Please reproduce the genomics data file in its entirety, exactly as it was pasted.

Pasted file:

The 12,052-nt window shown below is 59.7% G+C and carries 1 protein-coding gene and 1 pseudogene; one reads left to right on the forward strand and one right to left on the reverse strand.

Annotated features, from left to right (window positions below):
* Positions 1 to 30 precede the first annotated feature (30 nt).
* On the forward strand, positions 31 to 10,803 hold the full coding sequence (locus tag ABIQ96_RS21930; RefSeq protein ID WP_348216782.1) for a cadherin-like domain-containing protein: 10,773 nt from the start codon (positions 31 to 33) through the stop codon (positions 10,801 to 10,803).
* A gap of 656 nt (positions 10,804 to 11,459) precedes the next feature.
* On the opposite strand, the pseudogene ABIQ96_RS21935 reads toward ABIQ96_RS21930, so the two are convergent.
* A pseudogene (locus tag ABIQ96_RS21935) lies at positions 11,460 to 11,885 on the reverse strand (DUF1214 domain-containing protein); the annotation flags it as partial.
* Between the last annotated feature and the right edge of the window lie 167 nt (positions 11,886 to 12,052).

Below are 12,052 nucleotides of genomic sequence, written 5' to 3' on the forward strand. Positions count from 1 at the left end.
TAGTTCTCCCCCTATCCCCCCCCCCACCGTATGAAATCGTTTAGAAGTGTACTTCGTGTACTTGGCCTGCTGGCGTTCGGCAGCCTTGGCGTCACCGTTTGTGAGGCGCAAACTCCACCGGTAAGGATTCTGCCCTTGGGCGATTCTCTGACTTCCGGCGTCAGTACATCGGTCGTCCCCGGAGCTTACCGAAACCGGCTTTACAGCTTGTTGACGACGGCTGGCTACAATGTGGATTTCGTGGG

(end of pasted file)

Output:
The 12,052-nt window shown below is 59.7% G+C and carries 1 protein-coding gene and 1 pseudogene; one reads left to right on the forward strand and one right to left on the reverse strand.

Annotated features, from left to right (window positions below):
* Positions 1 to 30 precede the first annotated feature (30 nt).
* On the forward strand, positions 31 to 10,803 hold the full coding sequence (locus tag ABIQ96_RS21930; RefSeq protein ID WP_348216782.1) for a cadherin-like domain-containing protein: 10,773 nt from the start codon (positions 31 to 33) through the stop codon (positions 10,801 to 10,803).
* A gap of 656 nt (positions 10,804 to 11,459) precedes the next feature.
* On the opposite strand, the pseudogene ABIQ96_RS21935 reads toward ABIQ96_RS21930, so the two are convergent.
* A pseudogene (locus tag ABIQ96_RS21935) lies at positions 11,460 to 11,885 on the reverse strand (DUF1214 domain-containing protein); the annotation flags it as partial.
* Between the last annotated feature and the right edge of the window lie 167 nt (positions 11,886 to 12,052).

Below are 12,052 nucleotides of genomic sequence, written 5' to 3' on the forward strand. Positions count from 1 at the left end.
TAGTTCTCCCCCTATCCCCCCCCCCACCGTATGAAATCGTTTAGAAGTGTACTTCGTGTACTTGGCCTGCTGGCGTTCGGCAGCCTTGGCGTCACCGTTTGTGAGGCGCAAACTCCACCGGTAAGGATTCTGCCCTTGGGCGATTCTCTGACTTCCGGCGTCAGTACATCGGTCGTCCCCGGAGCTTACCGAAACCGGCTTTACAGCTTGTTGACGACGGCTGGCTACAATGTGGATTTCGTGGG